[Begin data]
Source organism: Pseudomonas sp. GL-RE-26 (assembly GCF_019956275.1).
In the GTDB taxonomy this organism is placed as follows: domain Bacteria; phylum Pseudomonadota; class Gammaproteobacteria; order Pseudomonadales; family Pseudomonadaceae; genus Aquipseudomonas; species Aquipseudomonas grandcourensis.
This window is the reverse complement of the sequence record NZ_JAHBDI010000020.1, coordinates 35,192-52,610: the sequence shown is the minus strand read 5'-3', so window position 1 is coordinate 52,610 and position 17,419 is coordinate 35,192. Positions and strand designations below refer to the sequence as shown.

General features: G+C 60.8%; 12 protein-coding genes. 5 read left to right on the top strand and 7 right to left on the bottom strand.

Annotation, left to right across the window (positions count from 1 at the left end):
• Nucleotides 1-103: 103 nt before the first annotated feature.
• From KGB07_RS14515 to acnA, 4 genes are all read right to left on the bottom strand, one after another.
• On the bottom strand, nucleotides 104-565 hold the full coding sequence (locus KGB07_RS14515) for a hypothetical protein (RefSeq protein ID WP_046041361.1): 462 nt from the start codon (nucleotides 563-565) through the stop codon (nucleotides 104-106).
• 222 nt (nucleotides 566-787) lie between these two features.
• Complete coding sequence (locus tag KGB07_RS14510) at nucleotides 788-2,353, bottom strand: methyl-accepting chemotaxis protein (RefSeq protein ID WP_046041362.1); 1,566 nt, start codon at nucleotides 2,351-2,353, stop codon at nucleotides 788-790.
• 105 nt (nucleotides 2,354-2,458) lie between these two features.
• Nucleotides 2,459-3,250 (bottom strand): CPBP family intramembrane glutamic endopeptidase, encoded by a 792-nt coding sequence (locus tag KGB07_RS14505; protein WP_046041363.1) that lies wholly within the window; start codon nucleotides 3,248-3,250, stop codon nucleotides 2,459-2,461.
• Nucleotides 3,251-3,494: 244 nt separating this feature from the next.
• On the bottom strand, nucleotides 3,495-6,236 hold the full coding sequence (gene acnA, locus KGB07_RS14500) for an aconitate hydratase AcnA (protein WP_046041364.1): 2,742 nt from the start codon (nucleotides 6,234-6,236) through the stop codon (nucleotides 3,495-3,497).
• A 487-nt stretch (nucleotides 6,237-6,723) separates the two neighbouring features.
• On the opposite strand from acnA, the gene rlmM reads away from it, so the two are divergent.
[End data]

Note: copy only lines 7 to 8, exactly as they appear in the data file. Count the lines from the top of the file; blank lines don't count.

• From KGB07_RS14515 to acnA, 4 genes are all read right to left on the bottom strand, one after another.
• On the bottom strand, nucleotides 104-565 hold the full coding sequence (locus KGB07_RS14515) for a hypothetical protein (RefSeq protein ID WP_046041361.1): 462 nt from the start codon (nucleotides 563-565) through the stop codon (nucleotides 104-106).